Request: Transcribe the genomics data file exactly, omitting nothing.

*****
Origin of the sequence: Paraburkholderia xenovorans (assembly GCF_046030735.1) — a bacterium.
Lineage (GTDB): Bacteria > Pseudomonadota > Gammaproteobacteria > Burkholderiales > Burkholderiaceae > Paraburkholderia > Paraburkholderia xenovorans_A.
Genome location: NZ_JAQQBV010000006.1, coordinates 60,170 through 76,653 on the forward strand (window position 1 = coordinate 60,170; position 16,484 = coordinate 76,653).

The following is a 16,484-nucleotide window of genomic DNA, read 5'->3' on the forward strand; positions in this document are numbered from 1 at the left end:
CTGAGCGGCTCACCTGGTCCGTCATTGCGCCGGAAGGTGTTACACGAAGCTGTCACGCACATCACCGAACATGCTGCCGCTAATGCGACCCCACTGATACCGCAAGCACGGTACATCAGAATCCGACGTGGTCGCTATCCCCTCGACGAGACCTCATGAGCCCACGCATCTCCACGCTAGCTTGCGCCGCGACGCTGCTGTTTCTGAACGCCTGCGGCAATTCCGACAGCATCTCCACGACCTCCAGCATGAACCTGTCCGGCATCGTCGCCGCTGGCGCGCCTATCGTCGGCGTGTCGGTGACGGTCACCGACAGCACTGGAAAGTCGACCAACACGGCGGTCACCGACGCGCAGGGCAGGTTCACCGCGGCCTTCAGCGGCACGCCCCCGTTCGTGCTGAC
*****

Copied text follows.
Origin of the sequence: Paraburkholderia xenovorans (assembly GCF_046030735.1) — a bacterium.
Lineage (GTDB): Bacteria > Pseudomonadota > Gammaproteobacteria > Burkholderiales > Burkholderiaceae > Paraburkholderia > Paraburkholderia xenovorans_A.
Genome location: NZ_JAQQBV010000006.1, coordinates 60,170 through 76,653 on the forward strand (window position 1 = coordinate 60,170; position 16,484 = coordinate 76,653).

The following is a 16,484-nucleotide window of genomic DNA, read 5'->3' on the forward strand; positions in this document are numbered from 1 at the left end:
CTGAGCGGCTCACCTGGTCCGTCATTGCGCCGGAAGGTGTTACACGAAGCTGTCACGCACATCACCGAACATGCTGCCGCTAATGCGACCCCACTGATACCGCAAGCACGGTACATCAGAATCCGACGTGGTCGCTATCCCCTCGACGAGACCTCATGAGCCCACGCATCTCCACGCTAGCTTGCGCCGCGACGCTGCTGTTTCTGAACGCCTGCGGCAATTCCGACAGCATCTCCACGACCTCCAGCATGAACCTGTCCGGCATCGTCGCCGCTGGCGCGCCTATCGTCGGCGTGTCGGTGACGGTCACCGACAGCACTGGAAAGTCGACCAACACGGCGGTCACCGACGCGCAGGGCAGGTTCACCGCGGCCTTCAGCGGCACGCCCCCGTTCGTGCTGAC